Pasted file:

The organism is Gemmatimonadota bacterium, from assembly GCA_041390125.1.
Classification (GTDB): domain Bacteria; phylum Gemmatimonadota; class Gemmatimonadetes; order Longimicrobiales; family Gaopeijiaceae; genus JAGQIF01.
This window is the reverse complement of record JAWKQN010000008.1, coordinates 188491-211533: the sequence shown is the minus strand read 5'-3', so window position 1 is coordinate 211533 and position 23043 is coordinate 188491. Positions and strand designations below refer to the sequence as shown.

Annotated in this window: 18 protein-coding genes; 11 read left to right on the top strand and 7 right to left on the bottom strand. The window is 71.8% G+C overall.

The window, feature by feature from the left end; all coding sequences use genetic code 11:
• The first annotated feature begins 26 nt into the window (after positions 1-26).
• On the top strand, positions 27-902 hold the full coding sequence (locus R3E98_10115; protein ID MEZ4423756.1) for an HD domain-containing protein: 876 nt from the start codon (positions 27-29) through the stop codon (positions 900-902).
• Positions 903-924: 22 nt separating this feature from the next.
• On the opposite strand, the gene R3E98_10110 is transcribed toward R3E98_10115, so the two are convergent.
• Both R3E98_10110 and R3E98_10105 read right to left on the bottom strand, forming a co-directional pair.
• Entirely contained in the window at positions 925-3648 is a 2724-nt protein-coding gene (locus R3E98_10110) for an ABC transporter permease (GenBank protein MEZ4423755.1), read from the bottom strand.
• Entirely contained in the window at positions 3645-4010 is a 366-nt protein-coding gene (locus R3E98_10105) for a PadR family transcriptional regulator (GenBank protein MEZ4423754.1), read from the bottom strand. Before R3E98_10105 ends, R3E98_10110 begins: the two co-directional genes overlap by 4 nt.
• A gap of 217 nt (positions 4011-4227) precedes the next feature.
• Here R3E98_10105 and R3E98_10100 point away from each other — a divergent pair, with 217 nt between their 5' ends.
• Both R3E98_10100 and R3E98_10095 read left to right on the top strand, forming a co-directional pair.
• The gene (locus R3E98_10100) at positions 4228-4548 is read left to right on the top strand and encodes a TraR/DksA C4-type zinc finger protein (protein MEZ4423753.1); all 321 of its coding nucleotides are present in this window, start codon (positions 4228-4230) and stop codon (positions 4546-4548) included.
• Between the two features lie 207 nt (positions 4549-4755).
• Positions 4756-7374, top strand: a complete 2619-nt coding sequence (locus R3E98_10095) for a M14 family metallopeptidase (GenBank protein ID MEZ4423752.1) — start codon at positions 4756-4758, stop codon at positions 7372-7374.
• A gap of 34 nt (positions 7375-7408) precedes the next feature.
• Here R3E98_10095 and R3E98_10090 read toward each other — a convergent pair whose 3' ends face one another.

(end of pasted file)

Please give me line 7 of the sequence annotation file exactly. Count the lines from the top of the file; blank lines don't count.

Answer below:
• On the top strand, positions 27-902 hold the full coding sequence (locus R3E98_10115; protein ID MEZ4423756.1) for an HD domain-containing protein: 876 nt from the start codon (positions 27-29) through the stop codon (positions 900-902).